Monday, December 16, 2013

Uncooked lobsters are red: they just don't look that way

Just a bit of data for contextualists and perhaps response-dependence theorists. In last week’s New Scientist the question is asked “Why do shellfish turn red when cooked?”
The answer begins:
“Certain shellfish, such as lobsters, turn red when cooked because they are red to begin with – we just can't see it.” (New Scientist, 7th Dec 2013: 69)
Apparently the red colour is due to a compound called astaxanthin, which is there all along. Its effect is masked in live crustaceans by various other compounds. When the creature is boiled many of these denature, but astaxanthin is stable at high temperatures, so does not break down, and the lobster turns red – or its natural red colour is revealed.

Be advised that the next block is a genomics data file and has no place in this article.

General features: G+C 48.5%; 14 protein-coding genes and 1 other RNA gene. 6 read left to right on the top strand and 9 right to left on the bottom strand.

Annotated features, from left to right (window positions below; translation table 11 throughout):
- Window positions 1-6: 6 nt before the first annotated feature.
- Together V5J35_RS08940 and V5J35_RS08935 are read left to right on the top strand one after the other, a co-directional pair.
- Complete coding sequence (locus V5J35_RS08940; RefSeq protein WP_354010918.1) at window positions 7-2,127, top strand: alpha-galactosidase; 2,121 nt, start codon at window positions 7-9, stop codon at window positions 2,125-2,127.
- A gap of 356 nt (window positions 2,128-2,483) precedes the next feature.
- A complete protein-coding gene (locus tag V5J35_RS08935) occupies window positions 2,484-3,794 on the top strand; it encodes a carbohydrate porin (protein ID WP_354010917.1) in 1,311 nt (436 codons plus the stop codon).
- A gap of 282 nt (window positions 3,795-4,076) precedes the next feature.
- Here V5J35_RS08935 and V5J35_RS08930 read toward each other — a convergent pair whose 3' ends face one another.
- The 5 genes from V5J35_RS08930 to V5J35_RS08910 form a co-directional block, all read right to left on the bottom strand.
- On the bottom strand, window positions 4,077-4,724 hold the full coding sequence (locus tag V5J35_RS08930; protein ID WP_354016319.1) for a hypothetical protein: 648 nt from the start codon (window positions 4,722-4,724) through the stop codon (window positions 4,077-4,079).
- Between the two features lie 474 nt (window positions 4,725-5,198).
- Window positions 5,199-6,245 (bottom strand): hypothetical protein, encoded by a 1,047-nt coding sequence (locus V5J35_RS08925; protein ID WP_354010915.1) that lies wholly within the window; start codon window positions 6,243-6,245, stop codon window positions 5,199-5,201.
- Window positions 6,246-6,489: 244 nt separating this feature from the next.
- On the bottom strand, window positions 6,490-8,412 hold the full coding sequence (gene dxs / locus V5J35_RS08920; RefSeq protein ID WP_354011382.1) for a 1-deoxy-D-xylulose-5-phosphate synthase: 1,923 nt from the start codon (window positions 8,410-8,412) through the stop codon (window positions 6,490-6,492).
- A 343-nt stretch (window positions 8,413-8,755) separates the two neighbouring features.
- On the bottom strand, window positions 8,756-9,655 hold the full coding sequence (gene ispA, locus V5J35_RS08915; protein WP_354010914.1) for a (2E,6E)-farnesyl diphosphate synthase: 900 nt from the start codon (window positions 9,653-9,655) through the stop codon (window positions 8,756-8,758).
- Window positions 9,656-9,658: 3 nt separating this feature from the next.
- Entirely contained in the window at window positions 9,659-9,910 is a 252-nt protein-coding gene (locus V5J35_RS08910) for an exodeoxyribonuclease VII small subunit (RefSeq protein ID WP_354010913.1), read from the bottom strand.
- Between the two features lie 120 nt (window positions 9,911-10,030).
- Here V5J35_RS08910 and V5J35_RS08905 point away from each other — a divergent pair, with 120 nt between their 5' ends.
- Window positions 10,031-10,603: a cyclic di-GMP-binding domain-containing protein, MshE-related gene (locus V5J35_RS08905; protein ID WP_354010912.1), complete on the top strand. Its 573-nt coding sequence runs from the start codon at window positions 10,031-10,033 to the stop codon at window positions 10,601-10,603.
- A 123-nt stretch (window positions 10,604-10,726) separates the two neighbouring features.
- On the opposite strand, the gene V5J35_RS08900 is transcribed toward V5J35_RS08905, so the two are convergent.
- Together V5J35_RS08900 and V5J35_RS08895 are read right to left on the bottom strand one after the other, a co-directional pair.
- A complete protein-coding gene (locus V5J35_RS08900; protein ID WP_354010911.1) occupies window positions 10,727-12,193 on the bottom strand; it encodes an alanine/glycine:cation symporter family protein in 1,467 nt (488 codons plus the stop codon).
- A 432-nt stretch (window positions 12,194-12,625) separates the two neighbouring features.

Compare with Travis on brown leaves painted green: pp. 171 ff. of Travis, Charles. 1994. On constraints of generality. Proceedings of the Aristotelian Society 94:165–188.

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